Gaius Valerius Galerius Maximinus Daia, 310-312 AD


ID Number: AC08-0401
Category: Ancient Coins
Description: Gaius Valerius Galerius Maximinus Daia, 310-312 AD
Country or State: Roman Empire (55th Emperor of the Roman Empire)
Year: Struck 311-312 AD
Period: THE TETRARCHY (284 AD to 337 AD)
Head of State/Ruler: Maximinus II (Full Name: Gaius Valerius Galerius Maximinus Daia Augustus; c. 20 November 270 – July or August 313), also known as Maximinus Daia or Maximinus Daza
Reign: 305–8 (as Caesar in the east, under Galerius); 310– May 312 (as Augustus in the east, in competition with Licinius)
Currency: Follis
Face Value:  
Obverse: Laureate head right
Obverse Designer:  
Reverse: Genius standing left, holding patera and cornucopia; eagle at feet to left
Reverse Legend: GENIO AVGVSTI / B / SMN
Reverse Designer:  
Edge: Irregular
Note: Cyzicus mint
Mint Mark:  
Composition: Bronze
Diameter: ~22.0 mm (irrgular)
Weight: 4.3 grams
Krause & Mishler Number:  
Other Catalog Number: RIC 76.
State of Conservation: Very Fine (VF)

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Maximinus II also known as Maximinus Daia or Maximinus Daza, was Roman Emperor from 308 to 313. He was born of Dacian peasant stock to the half sister of the emperor Galerius near their family lands around Felix Romuliana; a rural area then in the Danubian region of Moesia, now Eastern Serbia. He rose to high distinction after he had joined the army.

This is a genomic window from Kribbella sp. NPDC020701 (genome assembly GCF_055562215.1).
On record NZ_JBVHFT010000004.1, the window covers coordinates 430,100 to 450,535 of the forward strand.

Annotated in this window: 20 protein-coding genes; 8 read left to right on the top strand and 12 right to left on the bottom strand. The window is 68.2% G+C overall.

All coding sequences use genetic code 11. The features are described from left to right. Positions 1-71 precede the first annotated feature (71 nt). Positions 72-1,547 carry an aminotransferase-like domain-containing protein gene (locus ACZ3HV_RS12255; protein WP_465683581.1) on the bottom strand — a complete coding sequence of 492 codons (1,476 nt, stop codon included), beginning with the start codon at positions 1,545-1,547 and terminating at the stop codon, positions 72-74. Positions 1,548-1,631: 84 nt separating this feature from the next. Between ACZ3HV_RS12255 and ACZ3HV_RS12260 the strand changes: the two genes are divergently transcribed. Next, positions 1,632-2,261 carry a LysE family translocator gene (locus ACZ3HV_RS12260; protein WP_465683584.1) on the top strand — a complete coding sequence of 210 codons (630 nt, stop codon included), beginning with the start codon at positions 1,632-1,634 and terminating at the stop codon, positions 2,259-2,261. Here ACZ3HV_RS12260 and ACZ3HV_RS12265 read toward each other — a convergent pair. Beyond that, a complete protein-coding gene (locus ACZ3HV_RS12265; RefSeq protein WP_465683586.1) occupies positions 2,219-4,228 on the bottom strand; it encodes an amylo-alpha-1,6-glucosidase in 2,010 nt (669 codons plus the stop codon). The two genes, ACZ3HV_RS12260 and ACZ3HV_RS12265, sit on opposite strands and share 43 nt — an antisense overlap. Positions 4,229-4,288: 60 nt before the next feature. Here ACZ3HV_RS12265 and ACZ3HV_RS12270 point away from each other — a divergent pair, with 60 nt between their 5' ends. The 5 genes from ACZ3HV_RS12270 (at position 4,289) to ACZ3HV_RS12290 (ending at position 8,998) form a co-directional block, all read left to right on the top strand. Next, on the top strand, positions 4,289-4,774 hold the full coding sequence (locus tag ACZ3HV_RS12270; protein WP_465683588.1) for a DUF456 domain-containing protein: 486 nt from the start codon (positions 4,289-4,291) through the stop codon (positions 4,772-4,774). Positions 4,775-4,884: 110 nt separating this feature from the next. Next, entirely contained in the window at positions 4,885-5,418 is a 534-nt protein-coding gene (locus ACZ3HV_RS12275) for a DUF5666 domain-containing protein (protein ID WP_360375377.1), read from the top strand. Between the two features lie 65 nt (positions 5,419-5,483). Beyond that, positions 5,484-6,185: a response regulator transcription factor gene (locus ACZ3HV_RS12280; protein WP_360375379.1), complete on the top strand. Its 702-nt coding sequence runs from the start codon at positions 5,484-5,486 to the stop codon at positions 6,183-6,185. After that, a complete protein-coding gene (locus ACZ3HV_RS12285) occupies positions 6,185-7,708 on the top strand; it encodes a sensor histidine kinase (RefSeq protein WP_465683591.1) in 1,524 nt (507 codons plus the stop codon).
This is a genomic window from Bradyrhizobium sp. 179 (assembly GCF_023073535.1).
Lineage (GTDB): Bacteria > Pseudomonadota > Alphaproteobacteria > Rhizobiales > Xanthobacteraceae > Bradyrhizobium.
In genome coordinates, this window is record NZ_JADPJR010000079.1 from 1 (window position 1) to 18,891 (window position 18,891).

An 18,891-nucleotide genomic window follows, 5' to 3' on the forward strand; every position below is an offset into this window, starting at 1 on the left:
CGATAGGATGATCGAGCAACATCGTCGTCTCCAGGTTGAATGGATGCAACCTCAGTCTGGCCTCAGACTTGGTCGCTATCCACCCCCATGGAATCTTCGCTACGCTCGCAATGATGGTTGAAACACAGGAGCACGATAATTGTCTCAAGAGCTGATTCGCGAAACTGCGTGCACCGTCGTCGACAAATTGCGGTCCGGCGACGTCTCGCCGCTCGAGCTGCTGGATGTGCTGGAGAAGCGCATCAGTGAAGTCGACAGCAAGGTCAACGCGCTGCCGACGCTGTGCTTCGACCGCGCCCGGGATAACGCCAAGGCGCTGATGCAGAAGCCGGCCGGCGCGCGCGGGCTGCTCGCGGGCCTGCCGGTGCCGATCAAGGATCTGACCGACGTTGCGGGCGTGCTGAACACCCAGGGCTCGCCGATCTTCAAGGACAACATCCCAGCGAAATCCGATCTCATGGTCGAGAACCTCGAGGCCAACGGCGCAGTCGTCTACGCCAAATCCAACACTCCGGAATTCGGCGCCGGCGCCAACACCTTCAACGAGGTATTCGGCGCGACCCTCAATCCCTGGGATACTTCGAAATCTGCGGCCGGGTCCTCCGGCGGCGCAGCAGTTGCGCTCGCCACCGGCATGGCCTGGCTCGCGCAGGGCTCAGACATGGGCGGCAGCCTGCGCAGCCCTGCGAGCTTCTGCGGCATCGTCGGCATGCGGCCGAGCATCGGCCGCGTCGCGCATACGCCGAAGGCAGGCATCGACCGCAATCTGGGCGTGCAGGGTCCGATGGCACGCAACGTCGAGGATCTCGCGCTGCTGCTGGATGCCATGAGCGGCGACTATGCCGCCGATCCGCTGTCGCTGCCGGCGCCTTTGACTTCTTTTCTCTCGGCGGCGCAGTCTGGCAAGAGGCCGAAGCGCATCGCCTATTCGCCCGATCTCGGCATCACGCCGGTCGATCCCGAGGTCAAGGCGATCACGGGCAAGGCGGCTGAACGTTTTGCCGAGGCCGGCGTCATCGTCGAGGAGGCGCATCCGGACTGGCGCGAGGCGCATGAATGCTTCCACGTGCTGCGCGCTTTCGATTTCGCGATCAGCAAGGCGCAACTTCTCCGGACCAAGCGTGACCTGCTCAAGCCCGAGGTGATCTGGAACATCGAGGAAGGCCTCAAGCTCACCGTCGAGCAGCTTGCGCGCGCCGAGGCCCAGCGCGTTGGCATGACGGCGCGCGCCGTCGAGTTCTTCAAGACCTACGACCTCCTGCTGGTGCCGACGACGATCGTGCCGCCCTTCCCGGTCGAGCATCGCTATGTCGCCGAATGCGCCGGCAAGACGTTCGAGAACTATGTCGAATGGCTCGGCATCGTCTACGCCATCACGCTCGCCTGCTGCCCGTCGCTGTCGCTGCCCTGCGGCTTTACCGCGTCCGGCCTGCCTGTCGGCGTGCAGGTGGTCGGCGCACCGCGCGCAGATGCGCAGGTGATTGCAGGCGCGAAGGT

In 305, his maternal uncle Galerius became the eastern Augustus and adopted Maximinus, raising him to the rank of caesar with the government of Syria and Egypt.

In 308, after the elevation of Licinius to Augustus, Maximinus and Constantine were declared filii Augustorum ("sons of the Augusti"), but Maximinus probably started styling himself after Augustus during a campaign against the Sassanids in 310. On the death of Galerius, in 311, Maximinus divided the Eastern Empire between Licinius and himself. When Licinius and Constantine began to make common cause with one another, Maximinus entered into a secret alliance with the usurper Caesar Maxentius, who controlled Italy. He came to an open rupture with Licinius in 313, he summoned an army of 70,000 men, but still sustained a crushing defeat at the Battle of Tzirallum, in the neighbourhood of Heraclea Perinthus, on the April 30, and fled, first to Nicomedia and afterwards to Tarsus, where he died the following August. His death was variously ascribed "to despair, to poison, and to the divine justice".

Maximinus has a bad name in Christian annals, as having renewed persecution after the publication of the toleration edict of Galerius. Eusebius of Caesarea, for example, writes that Maximinus conceived an "insane passion" for a Christian girl of Alexandria, who was of noble birth noted for her wealth, education, and virginity – Saint Catherine of Alexandria. When the girl refused his advances, he had her beheaded, and then seized all of her wealth and assets.